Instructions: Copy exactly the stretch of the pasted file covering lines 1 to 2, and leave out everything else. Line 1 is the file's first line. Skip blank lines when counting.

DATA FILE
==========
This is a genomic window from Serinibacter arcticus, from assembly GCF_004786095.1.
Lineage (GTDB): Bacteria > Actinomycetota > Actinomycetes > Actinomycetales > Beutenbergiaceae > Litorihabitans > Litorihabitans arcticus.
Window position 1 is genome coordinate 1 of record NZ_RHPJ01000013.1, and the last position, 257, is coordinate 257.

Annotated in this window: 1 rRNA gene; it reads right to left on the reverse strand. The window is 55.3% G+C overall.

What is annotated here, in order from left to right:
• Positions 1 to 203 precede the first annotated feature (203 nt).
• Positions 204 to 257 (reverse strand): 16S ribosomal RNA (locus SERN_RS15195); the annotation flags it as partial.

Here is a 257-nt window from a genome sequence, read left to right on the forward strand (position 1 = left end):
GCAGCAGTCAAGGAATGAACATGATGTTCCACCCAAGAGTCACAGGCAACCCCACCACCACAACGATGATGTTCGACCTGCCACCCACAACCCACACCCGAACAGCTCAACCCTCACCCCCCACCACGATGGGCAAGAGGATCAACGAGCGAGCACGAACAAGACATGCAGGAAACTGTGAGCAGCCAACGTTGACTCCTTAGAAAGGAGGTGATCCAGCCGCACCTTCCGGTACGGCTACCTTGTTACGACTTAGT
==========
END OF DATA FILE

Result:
This is a genomic window from Serinibacter arcticus, from assembly GCF_004786095.1.
Lineage (GTDB): Bacteria > Actinomycetota > Actinomycetes > Actinomycetales > Beutenbergiaceae > Litorihabitans > Litorihabitans arcticus.